circuitry operable for retrieving parameters associated with said protocol; executing said protocol in accordance with said parameters associated with said protocol.
8. The system according to claim 5 further including the circuitry operable for informing said end-user of said client application that a server application is unavailable if a link to said application server is not established.
9. A computer program product embodied in a tangible storage medium, the program product for providing transparency in a gateway of an IP network, the program product including a program of instructions for performing the steps of:
interrogating a directory comprising proxy server protocol data specific to every end-user network account of said IP network;
retrieving parameters associated with said proxy server protocol data for a first end-user in response to an access request from a client application of said first end-user;
accessing an application server on behalf of said client application in accordance with said retrieved parameters for said first end-user; and
relaying data between said client application and said application server;
updating, in said gateway of said network, the directory of said end-users, said step of updating the directory including the steps of:
disabling entries for those of said end-users that disconnect;
enabling entries for those of said end-users that connect; and
updating said entries of said end-users comprising dynamic parameters whenever said parameters are changing while connected.
10. The computer program product according to claim 9, further comprising instructions for performing the step of:
creating, in said gateway of said IP network, the directory including entries specific to every end-user network account on said IP network.
11. The program product according to claim 9 wherein the step of retrieving parameters associated with said end-user for said access request from said client application includes the steps of:
obtaining leading data from said client application having issued said access request for said end-user;
parsing said leading data;
determining a protocol said client application is currently using;
interrogating said directory at an entry corresponding to said first end-user;
retrieving parameters associated with said protocol; and
executing said protocol in accordance with said parameters associated with said protocol.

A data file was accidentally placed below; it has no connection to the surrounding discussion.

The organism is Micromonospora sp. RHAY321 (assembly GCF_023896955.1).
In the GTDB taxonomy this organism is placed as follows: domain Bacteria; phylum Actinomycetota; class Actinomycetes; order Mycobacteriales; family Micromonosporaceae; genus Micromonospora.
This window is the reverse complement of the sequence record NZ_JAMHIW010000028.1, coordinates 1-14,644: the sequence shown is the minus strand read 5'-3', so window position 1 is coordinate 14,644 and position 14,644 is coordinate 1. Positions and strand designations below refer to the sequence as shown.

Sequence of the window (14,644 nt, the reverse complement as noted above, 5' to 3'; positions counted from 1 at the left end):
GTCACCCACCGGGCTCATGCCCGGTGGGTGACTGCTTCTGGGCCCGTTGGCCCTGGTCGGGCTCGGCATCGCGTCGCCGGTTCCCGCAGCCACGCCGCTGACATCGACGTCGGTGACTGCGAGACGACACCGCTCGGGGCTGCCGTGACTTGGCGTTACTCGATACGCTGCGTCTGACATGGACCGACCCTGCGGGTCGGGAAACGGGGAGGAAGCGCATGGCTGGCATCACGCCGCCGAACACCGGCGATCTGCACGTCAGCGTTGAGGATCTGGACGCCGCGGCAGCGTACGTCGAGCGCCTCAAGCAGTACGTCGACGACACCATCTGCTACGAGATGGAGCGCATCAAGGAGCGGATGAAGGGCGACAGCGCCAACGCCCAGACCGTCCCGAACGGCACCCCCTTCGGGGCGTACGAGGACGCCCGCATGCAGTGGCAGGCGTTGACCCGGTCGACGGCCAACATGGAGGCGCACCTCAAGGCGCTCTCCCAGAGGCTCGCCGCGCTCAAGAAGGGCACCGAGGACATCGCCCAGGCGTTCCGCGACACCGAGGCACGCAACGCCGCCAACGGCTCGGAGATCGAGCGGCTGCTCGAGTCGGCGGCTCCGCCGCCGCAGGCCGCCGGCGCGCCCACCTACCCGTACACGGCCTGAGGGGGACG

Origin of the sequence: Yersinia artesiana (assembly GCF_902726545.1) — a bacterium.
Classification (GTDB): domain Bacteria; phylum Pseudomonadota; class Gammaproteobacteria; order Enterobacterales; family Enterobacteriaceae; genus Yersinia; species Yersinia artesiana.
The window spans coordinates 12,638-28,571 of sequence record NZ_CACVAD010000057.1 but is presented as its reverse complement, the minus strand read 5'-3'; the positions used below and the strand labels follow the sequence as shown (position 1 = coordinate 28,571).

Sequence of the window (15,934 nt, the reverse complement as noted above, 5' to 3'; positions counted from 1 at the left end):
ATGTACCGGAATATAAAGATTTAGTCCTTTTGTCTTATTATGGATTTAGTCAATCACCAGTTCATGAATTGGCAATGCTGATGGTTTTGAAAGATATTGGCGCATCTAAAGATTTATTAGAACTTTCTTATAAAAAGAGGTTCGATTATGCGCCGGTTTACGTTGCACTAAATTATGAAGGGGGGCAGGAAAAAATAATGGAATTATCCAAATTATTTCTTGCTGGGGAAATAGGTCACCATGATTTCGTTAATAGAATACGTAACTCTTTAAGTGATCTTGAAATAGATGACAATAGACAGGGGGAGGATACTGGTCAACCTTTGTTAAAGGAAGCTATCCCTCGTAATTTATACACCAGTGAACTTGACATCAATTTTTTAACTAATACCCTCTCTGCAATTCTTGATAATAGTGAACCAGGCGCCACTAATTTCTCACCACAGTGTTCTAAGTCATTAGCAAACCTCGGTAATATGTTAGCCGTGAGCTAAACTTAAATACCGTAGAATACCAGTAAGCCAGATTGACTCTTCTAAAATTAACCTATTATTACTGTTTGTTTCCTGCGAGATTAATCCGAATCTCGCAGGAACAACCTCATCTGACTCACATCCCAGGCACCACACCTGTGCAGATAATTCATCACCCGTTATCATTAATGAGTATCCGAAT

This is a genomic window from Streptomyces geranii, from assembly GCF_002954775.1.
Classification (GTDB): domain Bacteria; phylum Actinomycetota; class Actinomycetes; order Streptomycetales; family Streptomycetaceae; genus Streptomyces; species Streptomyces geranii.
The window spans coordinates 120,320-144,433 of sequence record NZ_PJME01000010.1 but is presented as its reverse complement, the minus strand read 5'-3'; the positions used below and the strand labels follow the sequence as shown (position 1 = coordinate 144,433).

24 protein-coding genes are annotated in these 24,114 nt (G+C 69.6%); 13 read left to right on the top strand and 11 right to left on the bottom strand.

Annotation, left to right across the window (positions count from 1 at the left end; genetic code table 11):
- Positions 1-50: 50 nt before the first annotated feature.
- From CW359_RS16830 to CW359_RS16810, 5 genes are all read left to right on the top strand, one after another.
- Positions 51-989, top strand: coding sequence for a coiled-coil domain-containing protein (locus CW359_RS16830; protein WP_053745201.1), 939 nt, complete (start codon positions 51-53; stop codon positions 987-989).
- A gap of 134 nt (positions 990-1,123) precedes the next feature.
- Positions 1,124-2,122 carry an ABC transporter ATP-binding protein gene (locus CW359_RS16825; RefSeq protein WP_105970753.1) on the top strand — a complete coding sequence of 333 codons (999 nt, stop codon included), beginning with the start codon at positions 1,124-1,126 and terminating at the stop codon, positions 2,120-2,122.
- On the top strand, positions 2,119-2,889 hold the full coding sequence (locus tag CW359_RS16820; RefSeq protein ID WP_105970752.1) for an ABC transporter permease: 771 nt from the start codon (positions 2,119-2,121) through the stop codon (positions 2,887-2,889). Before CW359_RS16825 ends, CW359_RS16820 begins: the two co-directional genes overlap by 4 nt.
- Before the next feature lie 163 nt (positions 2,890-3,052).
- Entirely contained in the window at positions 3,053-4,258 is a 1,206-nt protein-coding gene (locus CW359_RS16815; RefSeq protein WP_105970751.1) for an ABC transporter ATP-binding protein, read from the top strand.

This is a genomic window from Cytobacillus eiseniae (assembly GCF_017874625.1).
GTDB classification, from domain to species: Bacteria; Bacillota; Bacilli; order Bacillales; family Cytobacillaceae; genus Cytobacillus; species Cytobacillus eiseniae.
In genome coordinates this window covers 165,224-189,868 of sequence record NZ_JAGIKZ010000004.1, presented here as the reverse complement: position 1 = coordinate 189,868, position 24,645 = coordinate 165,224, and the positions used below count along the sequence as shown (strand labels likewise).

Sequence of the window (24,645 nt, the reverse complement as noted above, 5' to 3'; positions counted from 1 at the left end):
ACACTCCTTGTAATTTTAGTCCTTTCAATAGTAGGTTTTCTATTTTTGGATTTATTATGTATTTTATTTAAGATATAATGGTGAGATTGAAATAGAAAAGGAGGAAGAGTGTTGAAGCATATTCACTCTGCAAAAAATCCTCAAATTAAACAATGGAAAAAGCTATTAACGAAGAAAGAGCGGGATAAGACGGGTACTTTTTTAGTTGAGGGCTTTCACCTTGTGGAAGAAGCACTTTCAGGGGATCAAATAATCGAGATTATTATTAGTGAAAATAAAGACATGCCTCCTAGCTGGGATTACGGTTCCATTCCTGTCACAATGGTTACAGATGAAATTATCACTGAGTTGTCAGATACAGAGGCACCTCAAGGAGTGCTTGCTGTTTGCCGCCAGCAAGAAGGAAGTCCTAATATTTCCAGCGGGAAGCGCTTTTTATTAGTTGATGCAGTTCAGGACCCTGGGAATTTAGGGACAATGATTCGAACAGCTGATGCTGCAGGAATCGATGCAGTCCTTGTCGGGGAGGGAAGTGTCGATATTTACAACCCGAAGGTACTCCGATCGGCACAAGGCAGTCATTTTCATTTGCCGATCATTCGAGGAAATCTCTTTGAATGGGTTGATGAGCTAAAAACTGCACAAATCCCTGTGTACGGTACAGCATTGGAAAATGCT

12. The program product according to claim 9 further including instructions for performing the step of informing said end-user of said client application that a server application is unavailable if a link to said application server is not established.
Description
TECHNICAL FIELD

The present invention relates to the Internet and more particularly applies to gateways and proxies used by Internet Service Providers (ISPs) and enterprise networks administrators at the boundary of their networks.

BACKGROUND INFORMATION

The Internet is a worldwide IP network that links many different organizations. The Internet is not a centralized organization but a collection of different networks from various sources, governmental, educational and commercial. Internet routing is done by many Internet providers, government departments and private service companies who establish connections among themselves and build the base of the network. Organizations and individuals connected to the Internet are usually bound to one provider and so may communicate with any other connected organization and individual across the inter-provider routes that are made of expensive communications lines often referred to as ‘peer lines’. To cope with the explosion of the Internet over the past years a rapid expansion in bandwidth and other resources deployed by ISPs has been required. To contain their operational costs, ISPs have adopted the use of proxy caching which can significantly reduce bandwidth costs by locally retaining highly used information rather than accessing it from a remote server, through an expensive link, each time it is requested by an end-user (ISP's customers and users). The caching proxy function is also beneficial to the end-user who may thus enjoy good response time. The function is carried out by a proxy server, a Web server, which takes over the responsibility of retrieving Internet data for multiple browser clients. Client requests are sent to the servers through the proxy. In other words, the client has to be configured to send its request to the proxy first, and then it is the proxy that forwards the client's request to the server, acting on behalf of the originating client. The remote Web server does not even see the IP address of the client in the packet headers, but only the IP address of the proxy server. Once the proxy receives the information from the server, it forwards the information to the requesting client. In this way the proxy function can be used to provide address security and optionally, through specific proxy features, to support additional functions, such as request filtering or modification that the service provider may want to implement.

Thus, a traditional proxy server receive requests for URLs (Uniform Resource Locator) from clients and then forwards them to the destination Web server. Those of the retrieved Web documents that are considered to be cacheable according to the Hypertext Transport Protocol (HTTP) are saved. The proxy server can then serve subsequent requests for cached documents from its local cache. Clients get the information faster and network bandwidth utilization is reduced.